lvmdiskscan scans all SCSI, (E)IDE disks, multiple devices and a
bunch of other block devices in the system looking for LVM PVs. The
size reported is the real device size. Define a filter in lvm.conf(5)
to restrict the scan to avoid a CD ROM, for example.
This command is deprecated, use pvs instead.
The command profile to use for command configuration. See
lvm.conf(5) for more information about profiles.
Config settings for the command. These override lvm.conf
settings. The String arg uses the same format as lvm.conf, or
may use section/field syntax. See lvm.conf(5) for more
information about config.
Set debug level. Repeat from 1 to 6 times to increase the
detail of messages sent to the log file and/or syslog (if
If set to no, the command will not attempt to use device-
mapper. For testing and debugging.
Display help text.
Used to pass options for special cases to lvmlockd. See
lvmlockd(8) for more information.
Display long help text.
Only report PVs.
An alias for --commandprofile or --metadataprofile, depending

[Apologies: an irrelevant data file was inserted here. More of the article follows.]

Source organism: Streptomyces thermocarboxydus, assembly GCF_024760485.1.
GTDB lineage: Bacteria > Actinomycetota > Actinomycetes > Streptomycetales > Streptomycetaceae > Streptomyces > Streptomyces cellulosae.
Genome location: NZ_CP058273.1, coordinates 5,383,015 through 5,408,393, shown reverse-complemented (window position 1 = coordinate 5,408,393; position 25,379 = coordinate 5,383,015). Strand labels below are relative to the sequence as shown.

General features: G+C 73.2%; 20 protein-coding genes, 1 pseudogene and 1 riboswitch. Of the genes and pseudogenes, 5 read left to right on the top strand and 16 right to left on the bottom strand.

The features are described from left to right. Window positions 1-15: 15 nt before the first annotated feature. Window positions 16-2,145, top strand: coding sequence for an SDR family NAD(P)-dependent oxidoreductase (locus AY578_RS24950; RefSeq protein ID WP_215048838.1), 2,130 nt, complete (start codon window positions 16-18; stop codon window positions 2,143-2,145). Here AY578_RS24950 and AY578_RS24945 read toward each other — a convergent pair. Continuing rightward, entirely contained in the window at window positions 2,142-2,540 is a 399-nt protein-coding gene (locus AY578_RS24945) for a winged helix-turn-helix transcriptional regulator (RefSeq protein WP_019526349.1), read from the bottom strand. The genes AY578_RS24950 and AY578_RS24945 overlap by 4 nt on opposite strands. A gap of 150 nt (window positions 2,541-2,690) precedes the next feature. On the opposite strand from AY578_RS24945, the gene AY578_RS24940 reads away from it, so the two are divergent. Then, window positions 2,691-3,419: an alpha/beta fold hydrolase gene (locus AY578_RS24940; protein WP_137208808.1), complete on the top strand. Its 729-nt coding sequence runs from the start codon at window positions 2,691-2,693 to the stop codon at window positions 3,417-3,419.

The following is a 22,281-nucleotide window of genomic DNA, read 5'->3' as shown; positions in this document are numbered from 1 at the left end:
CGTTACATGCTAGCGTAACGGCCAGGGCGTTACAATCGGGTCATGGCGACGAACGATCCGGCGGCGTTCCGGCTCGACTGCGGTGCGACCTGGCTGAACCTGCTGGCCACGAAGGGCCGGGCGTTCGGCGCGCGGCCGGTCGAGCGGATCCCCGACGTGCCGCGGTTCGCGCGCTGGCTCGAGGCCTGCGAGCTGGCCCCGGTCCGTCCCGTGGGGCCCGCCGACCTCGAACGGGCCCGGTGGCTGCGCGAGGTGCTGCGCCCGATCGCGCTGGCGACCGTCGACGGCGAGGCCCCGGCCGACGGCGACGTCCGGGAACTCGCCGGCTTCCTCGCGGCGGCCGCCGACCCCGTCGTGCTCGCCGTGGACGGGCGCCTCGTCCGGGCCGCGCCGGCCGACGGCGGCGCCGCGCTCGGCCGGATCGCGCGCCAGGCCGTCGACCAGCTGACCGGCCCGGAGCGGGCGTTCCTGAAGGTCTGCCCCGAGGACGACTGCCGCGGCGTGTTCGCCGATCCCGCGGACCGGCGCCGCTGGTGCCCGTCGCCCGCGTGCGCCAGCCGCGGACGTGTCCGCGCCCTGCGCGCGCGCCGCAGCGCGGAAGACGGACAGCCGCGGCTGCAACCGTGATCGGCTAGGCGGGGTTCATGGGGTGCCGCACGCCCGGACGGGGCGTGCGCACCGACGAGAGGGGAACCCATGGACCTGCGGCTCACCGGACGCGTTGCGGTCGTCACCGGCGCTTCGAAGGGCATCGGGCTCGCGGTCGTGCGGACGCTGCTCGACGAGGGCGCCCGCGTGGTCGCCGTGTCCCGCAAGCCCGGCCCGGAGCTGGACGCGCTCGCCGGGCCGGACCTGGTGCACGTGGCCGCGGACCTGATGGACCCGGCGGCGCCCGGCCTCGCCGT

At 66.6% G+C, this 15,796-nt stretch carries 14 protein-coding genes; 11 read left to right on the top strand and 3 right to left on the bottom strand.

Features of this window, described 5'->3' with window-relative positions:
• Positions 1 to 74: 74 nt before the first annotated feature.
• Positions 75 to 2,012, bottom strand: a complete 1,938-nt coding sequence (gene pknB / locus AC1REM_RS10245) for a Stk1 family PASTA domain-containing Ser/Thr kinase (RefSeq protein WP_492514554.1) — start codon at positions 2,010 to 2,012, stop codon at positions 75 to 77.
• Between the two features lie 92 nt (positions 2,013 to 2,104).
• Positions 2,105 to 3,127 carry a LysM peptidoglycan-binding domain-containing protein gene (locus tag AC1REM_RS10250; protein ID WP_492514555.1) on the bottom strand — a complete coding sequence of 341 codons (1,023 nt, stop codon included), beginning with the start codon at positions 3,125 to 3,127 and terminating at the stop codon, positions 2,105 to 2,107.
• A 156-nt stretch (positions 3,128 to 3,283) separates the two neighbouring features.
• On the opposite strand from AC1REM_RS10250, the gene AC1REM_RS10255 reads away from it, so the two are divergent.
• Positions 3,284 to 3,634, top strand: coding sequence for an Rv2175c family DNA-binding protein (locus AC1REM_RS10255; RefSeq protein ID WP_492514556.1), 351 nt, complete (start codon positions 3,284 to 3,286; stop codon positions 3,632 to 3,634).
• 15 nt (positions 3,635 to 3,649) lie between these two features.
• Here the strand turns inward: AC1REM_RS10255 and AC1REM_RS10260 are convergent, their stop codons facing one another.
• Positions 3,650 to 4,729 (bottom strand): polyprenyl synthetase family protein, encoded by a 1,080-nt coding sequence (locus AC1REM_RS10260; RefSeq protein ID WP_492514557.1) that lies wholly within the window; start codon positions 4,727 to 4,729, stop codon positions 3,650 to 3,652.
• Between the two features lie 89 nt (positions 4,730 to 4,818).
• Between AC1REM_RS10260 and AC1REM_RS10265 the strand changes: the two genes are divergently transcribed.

on the command.
Suppress output and log messages. Overrides --debug and
--verbose. Repeat once to also suppress any prompts with
Run the command in a special read-only mode which will read
on-disk metadata without needing to take any locks. This can
be used to peek inside metadata used by a virtual machine
image while the virtual machine is running. No attempt will be
made to communicate with the device-mapper kernel driver, so
this option is unable to report whether or not LVs are
actually in use.
Run in test mode. Commands will not update metadata. This is
implemented by disabling all metadata writing but nevertheless
returning success to the calling function. This may lead to
unusual error messages in multi-stage operations if a tool
relies on reading back metadata it believes has changed but
Set verbose level. Repeat from 1 to 4 times to increase the
detail of messages sent to stdout and stderr.
Display version information.
Do not prompt for confirmation interactively but always assume
the answer yes. Use with extreme caution. (For automatic no,
See the option description for information about the string
Size is an input number that accepts an optional unit. Input
units are always treated as base two values, regardless of
capitalization, e.g. 'k' and 'K' both refer to 1024. The
default input unit is specified by letter, followed by |UNIT.
UNIT represents other possible input units: bBsSkKmMgGtTpPeE.
b|B is bytes, s|S is sectors of 512 bytes, k|K is kilobytes,
m|M is megabytes, g|G is gigabytes, t|T is terabytes, p|P is
petabytes, e|E is exabytes. (This should not be confused with
the output control --units, where capital letters mean
multiple of 1000.)